The geography of resilience in Europe
Gabriela Carmen Pascariu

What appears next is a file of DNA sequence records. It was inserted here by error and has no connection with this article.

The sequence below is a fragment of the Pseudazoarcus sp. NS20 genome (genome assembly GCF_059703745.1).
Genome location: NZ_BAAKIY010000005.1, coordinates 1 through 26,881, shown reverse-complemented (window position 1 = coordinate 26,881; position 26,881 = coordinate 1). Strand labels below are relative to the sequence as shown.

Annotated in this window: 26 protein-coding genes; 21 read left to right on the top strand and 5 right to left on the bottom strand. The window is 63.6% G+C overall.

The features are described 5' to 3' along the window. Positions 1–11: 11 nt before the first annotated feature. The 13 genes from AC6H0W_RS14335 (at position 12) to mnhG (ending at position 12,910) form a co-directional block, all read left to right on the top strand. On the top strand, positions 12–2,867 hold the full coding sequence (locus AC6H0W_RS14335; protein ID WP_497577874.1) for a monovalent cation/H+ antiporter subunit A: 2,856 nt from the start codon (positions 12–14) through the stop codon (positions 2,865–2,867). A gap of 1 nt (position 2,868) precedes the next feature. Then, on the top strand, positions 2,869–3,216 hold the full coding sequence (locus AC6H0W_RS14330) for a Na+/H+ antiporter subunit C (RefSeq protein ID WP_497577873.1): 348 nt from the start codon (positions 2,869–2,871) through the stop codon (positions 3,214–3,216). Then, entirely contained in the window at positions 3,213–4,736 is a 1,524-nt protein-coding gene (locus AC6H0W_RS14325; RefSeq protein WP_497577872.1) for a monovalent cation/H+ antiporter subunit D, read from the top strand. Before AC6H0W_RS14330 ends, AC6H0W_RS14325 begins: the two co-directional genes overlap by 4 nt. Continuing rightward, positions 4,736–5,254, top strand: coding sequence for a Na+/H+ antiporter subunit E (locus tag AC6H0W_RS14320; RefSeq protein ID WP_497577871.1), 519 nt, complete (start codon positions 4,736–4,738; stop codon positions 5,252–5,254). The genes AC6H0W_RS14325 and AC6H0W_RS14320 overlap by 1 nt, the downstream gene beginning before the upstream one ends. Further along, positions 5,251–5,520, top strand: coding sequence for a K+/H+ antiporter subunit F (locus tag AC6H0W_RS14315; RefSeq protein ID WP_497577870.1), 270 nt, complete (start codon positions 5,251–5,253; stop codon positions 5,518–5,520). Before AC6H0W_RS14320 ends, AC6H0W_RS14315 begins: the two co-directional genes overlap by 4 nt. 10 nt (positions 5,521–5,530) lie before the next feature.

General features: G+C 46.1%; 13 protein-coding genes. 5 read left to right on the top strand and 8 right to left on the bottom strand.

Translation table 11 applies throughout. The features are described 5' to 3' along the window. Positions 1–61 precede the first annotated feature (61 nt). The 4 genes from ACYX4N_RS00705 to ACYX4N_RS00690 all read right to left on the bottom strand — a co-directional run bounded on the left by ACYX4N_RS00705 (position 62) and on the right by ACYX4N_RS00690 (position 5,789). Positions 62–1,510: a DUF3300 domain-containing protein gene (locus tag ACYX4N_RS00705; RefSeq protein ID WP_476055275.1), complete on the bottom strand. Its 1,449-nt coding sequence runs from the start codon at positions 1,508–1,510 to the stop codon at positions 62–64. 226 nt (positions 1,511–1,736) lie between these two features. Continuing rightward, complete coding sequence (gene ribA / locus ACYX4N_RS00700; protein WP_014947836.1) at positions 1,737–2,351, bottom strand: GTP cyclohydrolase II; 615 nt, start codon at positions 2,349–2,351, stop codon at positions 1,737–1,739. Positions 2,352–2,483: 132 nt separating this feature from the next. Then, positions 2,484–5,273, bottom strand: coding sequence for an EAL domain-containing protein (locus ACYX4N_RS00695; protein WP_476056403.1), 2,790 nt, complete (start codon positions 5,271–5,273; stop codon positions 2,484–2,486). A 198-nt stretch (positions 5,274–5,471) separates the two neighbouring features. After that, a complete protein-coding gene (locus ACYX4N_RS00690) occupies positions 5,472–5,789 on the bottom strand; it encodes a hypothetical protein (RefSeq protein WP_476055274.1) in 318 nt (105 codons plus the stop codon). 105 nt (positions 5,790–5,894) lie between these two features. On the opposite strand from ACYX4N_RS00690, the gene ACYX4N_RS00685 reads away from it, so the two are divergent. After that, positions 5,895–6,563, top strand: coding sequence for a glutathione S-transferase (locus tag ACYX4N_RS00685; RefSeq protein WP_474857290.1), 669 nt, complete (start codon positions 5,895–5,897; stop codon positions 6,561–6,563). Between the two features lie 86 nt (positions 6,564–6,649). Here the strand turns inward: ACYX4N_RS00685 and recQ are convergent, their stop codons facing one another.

During the last decades, the notion of resilience has gained much popularity in geography and geography-related sciences, such as urban planning, regional science, geopolitics, or economic geography. The main idea behind this concept is that a territory, or in general any dynamic system, may be subject to various shocks and/or pressures that produce quantitative or qualitative transformations upon the system. However, not all territories manage to entirely recover following a shock, therefore, the challenging task for spatial sciences is to identify the factors contributing to appropriate territorial responses. The resilience concept has been applied in geography mainly in studies on the consequences of natural disasters for the affected regions and on the impact of economy-related shocks on regional development, although the potential of geography for analysing, identifying, and providing solutions in the field is much greater. Given the complexity of such phenomena, new analysis techniques are required in order to properly tackle the issue of spatial resilience and to enhance the added value of geography, thus connecting more consistently academic views to policy-making. This special session aims to bring together new theoretical approaches and empirical research results on spatial resilience, focusing on the relevance of the resilience concept for regional growth and the connection between the territorial dimension of resilience and economic, social or ecological issues. We welcome contributions on, but not limited to: the relation between spatial planning and the capacity of territories to face internal and external shocks, the role of natural, social, economic, institutional, and policy-based factors on resilience capacity, the drivers of resilience and how the resilience can capture regional dynamics, core-periphery structural differentiations of the resilience capacity, empirical studies on regional policies and measures for boosting the overall and sectorial resilience capacity of regions, the role of networks and accessibility in resilience estimation models, cross-scale perspectives and the integration of multi-scalar approaches in resilience models, climate change adaptation, rural-urban structural differentiations and resilience, or smart regions. Accepted papers for this session could be submitted for publication in a special issue of Eastern Journal of European Studies (http://ejes.uaic.ro/), journal indexed in Clarivate Analytics, Scopus, Index Copernicus, ProQuest, DOAJ databases.